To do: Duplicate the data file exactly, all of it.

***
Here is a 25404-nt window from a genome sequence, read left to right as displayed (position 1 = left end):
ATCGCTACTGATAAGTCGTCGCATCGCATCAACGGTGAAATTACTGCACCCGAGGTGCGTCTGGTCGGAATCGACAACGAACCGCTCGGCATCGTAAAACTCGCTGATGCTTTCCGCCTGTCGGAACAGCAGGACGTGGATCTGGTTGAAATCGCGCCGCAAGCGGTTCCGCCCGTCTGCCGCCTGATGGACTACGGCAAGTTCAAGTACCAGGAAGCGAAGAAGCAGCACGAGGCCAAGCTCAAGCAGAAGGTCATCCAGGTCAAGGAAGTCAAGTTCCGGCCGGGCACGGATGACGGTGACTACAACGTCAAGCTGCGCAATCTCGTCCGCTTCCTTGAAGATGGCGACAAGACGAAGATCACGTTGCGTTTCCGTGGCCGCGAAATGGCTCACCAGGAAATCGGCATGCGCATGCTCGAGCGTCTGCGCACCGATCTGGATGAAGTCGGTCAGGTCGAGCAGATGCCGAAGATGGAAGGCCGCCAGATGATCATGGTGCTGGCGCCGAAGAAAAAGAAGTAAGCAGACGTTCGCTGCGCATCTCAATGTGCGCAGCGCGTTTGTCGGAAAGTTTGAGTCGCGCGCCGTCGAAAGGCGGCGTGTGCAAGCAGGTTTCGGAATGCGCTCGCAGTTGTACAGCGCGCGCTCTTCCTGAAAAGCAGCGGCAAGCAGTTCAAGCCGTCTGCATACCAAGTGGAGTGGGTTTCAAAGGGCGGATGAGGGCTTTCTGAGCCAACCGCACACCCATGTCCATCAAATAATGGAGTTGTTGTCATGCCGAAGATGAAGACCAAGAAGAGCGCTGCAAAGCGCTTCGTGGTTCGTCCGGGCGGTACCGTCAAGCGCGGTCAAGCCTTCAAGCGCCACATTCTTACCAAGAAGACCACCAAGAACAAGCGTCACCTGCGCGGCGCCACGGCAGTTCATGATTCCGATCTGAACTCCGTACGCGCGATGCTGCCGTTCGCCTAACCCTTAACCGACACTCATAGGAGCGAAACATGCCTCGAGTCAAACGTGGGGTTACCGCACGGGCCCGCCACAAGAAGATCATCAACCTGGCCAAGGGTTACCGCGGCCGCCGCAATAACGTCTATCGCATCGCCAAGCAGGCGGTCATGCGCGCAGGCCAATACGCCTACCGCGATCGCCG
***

Here is a 25404-nt window from a genome sequence, read left to right as displayed (position 1 = left end):
ATCGCTACTGATAAGTCGTCGCATCGCATCAACGGTGAAATTACTGCACCCGAGGTGCGTCTGGTCGGAATCGACAACGAACCGCTCGGCATCGTAAAACTCGCTGATGCTTTCCGCCTGTCGGAACAGCAGGACGTGGATCTGGTTGAAATCGCGCCGCAAGCGGTTCCGCCCGTCTGCCGCCTGATGGACTACGGCAAGTTCAAGTACCAGGAAGCGAAGAAGCAGCACGAGGCCAAGCTCAAGCAGAAGGTCATCCAGGTCAAGGAAGTCAAGTTCCGGCCGGGCACGGATGACGGTGACTACAACGTCAAGCTGCGCAATCTCGTCCGCTTCCTTGAAGATGGCGACAAGACGAAGATCACGTTGCGTTTCCGTGGCCGCGAAATGGCTCACCAGGAAATCGGCATGCGCATGCTCGAGCGTCTGCGCACCGATCTGGATGAAGTCGGTCAGGTCGAGCAGATGCCGAAGATGGAAGGCCGCCAGATGATCATGGTGCTGGCGCCGAAGAAAAAGAAGTAAGCAGACGTTCGCTGCGCATCTCAATGTGCGCAGCGCGTTTGTCGGAAAGTTTGAGTCGCGCGCCGTCGAAAGGCGGCGTGTGCAAGCAGGTTTCGGAATGCGCTCGCAGTTGTACAGCGCGCGCTCTTCCTGAAAAGCAGCGGCAAGCAGTTCAAGCCGTCTGCATACCAAGTGGAGTGGGTTTCAAAGGGCGGATGAGGGCTTTCTGAGCCAACCGCACACCCATGTCCATCAAATAATGGAGTTGTTGTCATGCCGAAGATGAAGACCAAGAAGAGCGCTGCAAAGCGCTTCGTGGTTCGTCCGGGCGGTACCGTCAAGCGCGGTCAAGCCTTCAAGCGCCACATTCTTACCAAGAAGACCACCAAGAACAAGCGTCACCTGCGCGGCGCCACGGCAGTTCATGATTCCGATCTGAACTCCGTACGCGCGATGCTGCCGTTCGCCTAACCCTTAACCGACACTCATAGGAGCGAAACATGCCTCGAGTCAAACGTGGGGTTACCGCACGGGCCCGCCACAAGAAGATCATCAACCTGGCCAAGGGTTACCGCGGCCGCCGCAATAACGTCTATCGCATCGCCAAGCAGGCGGTCATGCGCGCAGGCCAATACGCCTACCGCGATCGCCG